Monday, October 19, 2009

Paradigm Shift in Education and Discipleship

There is a game-changing shift in adult education that is well underway. In thinking about how education in general and discipleship in particular have changed over the years it has struck me that we're seeing a paradigm shift in both. Later this month I'll be starting a new course at Rockbridge Seminary - The Theology and Practice of Discipleship. We'll be considering the basis and practice of pursuing an intentional strategy for encouraging the development of fully-devoted followers of Christ within the church. In doing so we'll be considering the change in the landscape of adult education.

In essence, both education and discipleship are shifting away from the transmission of prepackaged bundles of information with the topics and answers provided by an authorized teacher, to personalized and pragmatic learning that is far more interactive, answering real-world questions and addressing challenges in the same context where they are faced. For followers of Christ the ultimate goal of spiritual formation has not changed - to be more like Christ, loving God and loving people - but the methods by which this is pursued are definitely changing.

Consider traditional seminary education. What comes to mind? People hearing "a call to the ministry" who put their life on hold for several years to prepare for a vocation as clergy. There they will follow a set curriculum emphasizing subject mastery, learning as individuals taught by a professor, proving themselves via tests which probe how well they have received the information. Sounds exciting? Good preparation for leading a congregation today? Some would say there is a better way. Rockbridge Seminary Online is an innovate new paradigm seminary in which students learn in community, engaging at a deeper level in their current ministry without putting life on hold. The professor is more of a guide than a teacher, and each students develops their own personalized learning plan. Sure, there are still core courses and electives, but the goal is to develop ministry competencies that span the purposes of the church and meet the needs of the people they serve.The student learns how to be a life-long learner, integrating their learning with the ongoing challenges they face while in ministry.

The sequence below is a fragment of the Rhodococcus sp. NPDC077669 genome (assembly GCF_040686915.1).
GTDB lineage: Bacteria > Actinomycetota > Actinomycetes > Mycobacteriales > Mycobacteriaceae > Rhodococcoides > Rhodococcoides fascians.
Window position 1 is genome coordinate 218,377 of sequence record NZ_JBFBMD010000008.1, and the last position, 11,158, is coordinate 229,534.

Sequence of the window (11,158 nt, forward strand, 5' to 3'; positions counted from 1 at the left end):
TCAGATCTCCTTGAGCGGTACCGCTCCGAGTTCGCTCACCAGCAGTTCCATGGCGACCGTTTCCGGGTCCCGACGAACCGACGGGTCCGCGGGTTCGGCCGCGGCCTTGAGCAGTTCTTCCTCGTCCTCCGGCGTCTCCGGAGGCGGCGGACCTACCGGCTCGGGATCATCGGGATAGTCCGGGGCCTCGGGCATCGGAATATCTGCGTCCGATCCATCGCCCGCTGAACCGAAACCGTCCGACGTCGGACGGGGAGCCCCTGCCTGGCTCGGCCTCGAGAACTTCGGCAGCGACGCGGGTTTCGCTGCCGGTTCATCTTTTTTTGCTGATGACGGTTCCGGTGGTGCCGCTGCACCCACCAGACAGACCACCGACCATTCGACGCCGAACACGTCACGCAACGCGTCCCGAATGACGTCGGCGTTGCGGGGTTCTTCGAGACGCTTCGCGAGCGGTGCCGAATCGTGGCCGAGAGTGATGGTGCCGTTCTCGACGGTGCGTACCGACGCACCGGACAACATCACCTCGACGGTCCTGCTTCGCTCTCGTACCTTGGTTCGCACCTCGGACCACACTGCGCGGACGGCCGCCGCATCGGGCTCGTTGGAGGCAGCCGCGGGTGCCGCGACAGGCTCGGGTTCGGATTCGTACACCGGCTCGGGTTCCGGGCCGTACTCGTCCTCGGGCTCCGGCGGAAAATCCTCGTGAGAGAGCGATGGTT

How has the pursuit of discipleship changed within the church? The old paradigm emphasizes programmatic education on Sunday morning and Wednesday night, curriculum and topics determined by church leaders, and teaching people the right answers to defend the faith. The new paradigm views living as and growing as a disciple as a 24/7 process, done in community with other believers and lived out in the community, led by a shepherd or guide rather than a teacher. People have less time to go through comprehensive programs learning everything before they need to know it, and instead want to find answers as they run into challenges. They want to take more control over what and when they learn, to face felt needs and to better serve people who are hurting. Learning is more personalized and decentralized. The tools are also changing, supplementing exhaustive concordances and commentaries and denominational quarterlies with online classes and sermons, and tools like Monvee and YouVersion. Likewise our approach to leadership development is changing, helping people to be leaders in whatever sphere of influence they serve, not just in their roles as 'church leaders'.

How can we do a better job at encouraging the development of fully-devoted followers of Christ? How can we help people to take more responsibility for their own growth? How can we do this in a way that is more relational, interactive, and ultimately fosters life transformation? These are important questions for which there are no easy answers, but ones I look forward to exploring!

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